Manou Bheenick: The BoM is leading the way in plumbing new lows

Avec le soutien de
Manou Bheenick, former BoM Governor.

Manou Bheenick, former BoM Governor.

“It is the Mauritius Investment Corporation, the central bank’s subsidiary, which has mispriced assets massively in its generous lending to ailing sectors of the economy, thus impairing its own balance sheet on a risk-adjusted basis, and indirectly that of its parent, the Bank of Mauritius.”

The leader of the opposition drew the alarm last week on the Bank of Mauritius (BoM) not publishing its balance sheet two months in a row. We grabbed former BoM Governor Manou Bheenick for a quick reaction. We got a bit more than we bargained for.

The leader of the opposition and economists have shown their concern about the Bank of Mauritius (BoM) not publishing its balance sheet for two consecutive months. Does that surprise you?
No. The Bank of Mauritius is leading the way in plumbing new lows, the new easy game in which our country has become a trend-setter once we lost our foothold and fell off the unprecedented heights we had ascended to so patiently over so many years under exemplary (for Africa) sure-footed, even-handed, prudent and wise economic management.

When did we start going downhill? After the pandemic?
We began on our path to perdition when our economic and financial half-witted managers turned their backs on fiscal consolidation and financial stability by mounting their first raid on our central bank reserves, under a blue sky before the slightest spectre of any looming pandemic.  And, try to remember, many applauded! The journey downhill proceeded faster and faster, especially when the fight against the Covid pandemic turned into a frantic feeding frenzy with bare public coffers sustaining all manner of financial malpractices, public procurement boondoggles, creative accounting, loss of parliamentary accountability, with yet more recourse to the reeling central bank and its depleting reserves.

What choice did the Bank have?
A proper central bank, adequately staffed and true to its mandate, would normally have been expected to stand as a bulwark against the creeping rot that soon engulfed everything around us. The incompetent and pliant central bank management opted to swim with the tide.

Was what we did here the trend many other countries had to take to face the Covid pandemic?
No. The last time I recall having come across runaway creative accounting contaminating public finance and leading to the loss of credibility was in the case of Greece, and we know how that ended.

“I just cannot imagine any other reason for delaying publication of such vital data than the distinct possibility that the accounts show some impairment or other.”

Coming back to the balance sheet, what is the reason for its publication anyway?
There are solid reasons for central banks to publish their balance sheet monthly. Market-players, investors, rupee account-holders, creditors and many others need the high-frequency data to ensure that the central bank issuing the currency is solvent and has the balance sheet strength to back up deposits and borrowings of the financial system which it oversees.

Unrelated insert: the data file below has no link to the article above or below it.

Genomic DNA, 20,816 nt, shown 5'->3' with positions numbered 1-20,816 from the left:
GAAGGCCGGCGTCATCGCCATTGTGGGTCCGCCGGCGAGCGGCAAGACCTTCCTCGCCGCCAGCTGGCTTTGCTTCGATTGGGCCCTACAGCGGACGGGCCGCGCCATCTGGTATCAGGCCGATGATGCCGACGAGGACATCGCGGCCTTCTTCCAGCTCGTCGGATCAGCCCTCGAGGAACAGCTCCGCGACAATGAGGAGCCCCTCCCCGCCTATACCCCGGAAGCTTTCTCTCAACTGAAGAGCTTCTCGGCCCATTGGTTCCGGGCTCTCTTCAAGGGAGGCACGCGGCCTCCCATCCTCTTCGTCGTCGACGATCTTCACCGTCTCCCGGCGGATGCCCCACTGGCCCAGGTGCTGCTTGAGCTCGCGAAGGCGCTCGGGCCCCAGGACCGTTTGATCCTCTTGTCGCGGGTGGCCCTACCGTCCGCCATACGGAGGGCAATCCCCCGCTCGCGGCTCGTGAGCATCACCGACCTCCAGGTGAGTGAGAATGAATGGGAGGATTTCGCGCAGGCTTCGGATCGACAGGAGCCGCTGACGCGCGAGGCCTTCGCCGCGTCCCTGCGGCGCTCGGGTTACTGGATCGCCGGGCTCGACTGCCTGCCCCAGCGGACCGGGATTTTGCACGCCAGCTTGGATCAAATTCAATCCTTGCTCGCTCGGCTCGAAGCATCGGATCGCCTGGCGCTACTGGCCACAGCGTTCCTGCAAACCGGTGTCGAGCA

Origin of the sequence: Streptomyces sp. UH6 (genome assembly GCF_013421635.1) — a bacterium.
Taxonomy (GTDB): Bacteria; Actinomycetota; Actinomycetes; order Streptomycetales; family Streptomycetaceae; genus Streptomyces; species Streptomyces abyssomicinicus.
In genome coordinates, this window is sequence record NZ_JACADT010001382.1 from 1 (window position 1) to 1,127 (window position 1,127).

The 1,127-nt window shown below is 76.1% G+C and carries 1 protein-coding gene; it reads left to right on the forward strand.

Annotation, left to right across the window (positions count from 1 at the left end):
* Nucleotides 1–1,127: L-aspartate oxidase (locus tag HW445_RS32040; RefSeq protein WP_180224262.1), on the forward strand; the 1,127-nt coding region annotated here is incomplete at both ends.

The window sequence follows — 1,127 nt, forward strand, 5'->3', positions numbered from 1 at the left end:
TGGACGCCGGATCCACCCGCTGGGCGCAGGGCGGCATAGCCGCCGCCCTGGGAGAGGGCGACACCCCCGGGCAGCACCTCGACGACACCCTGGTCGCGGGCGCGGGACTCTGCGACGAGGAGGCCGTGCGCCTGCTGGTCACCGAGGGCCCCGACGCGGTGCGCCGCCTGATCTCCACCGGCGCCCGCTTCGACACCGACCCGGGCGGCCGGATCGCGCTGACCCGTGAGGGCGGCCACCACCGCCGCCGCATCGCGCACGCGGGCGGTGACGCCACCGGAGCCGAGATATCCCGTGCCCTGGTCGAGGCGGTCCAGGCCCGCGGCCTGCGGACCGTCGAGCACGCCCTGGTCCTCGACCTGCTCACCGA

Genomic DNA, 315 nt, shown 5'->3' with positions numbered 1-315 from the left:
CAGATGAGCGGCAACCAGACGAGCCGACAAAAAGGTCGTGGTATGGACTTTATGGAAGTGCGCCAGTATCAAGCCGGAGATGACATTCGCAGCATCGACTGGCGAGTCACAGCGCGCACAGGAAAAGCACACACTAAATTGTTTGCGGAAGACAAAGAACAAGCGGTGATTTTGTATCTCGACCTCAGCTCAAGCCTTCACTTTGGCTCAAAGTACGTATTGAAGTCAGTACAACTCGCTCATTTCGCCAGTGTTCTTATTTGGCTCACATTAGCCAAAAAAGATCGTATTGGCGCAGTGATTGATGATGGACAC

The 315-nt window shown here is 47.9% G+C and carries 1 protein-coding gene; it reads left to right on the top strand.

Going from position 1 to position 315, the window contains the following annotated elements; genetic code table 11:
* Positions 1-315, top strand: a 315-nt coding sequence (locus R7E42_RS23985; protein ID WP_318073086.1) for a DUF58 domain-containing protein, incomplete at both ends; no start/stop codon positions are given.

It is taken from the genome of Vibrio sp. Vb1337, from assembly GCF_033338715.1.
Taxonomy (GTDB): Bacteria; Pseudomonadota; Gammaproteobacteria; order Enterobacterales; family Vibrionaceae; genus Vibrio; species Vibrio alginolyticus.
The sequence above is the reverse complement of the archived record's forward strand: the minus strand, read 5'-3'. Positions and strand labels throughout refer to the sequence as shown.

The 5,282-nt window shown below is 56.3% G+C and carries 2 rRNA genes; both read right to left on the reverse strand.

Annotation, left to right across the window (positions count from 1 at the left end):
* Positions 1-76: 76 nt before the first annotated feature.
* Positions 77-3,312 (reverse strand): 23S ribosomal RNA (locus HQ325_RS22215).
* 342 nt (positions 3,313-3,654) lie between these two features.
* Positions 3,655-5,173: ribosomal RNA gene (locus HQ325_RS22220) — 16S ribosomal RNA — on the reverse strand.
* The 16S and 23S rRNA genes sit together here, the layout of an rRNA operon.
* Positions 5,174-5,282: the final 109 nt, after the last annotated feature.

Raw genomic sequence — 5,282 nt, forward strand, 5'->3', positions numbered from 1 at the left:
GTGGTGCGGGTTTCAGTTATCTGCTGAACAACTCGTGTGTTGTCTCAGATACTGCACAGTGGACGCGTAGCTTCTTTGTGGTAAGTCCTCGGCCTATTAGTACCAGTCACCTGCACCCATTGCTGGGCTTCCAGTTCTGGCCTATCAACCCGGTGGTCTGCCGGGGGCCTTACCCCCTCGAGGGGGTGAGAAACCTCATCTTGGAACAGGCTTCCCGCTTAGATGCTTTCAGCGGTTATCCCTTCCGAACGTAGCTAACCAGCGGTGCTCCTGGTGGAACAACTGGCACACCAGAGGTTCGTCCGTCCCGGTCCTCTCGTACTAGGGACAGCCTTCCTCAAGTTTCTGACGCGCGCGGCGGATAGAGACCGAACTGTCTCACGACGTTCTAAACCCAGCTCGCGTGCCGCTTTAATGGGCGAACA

So why do you think the Bank is delaying its publication?
There is the nub. I just cannot imagine any other reason for delaying publication of such vital data than the distinct possibility that the accounts show some impairment or other.

Where is the impairment in question?
It is the Mauritius Investment Corporation, the central bank’s subsidiary, which has mispriced assets massively in its generous lending to ailing sectors of the economy, thus impairing its own balance sheet on a risk-adjusted basis, and indirectly that of its parent, the Bank of Mauritius. Factor in the next element in this picture: any impairment of the BoM capital base must be made good automatically by the public treasury. Which means that the squandering of the central bank reserves which began with the pre-Covid hijack and all the rest that followed must now be made good via recapitalisation of the central bank.

Sounds very serious…
I very much hope I am misreading the situation and there is a perfectly anodine explanation for this reporting delay. I await it with bated breath.

“The Mission Chief gave some useful pointers which should have made those pulling the levers sit up. I, however, see no sign of that under the business- (or should I say?) scandal-as-usual façade.”

How worried are you about a possible downgrade by Moody's?
The negative outlook which Moody’s slapped on their standstill rating on the eve of a budget exercise should have sobered up the guys allegedly running the central bank and their minders.

Are we still likely to get downgraded?
I think a lot will depend on the full Article IV report, and any indication we can glean of any ongoing dialogue with the International Monetary Fund. However, the Mission Chief gave some useful pointers which should have made those pulling the levers sit up.

Did they sit up?
I see no sign of that under the business- (or should I say?) scandal-as-usual façade.

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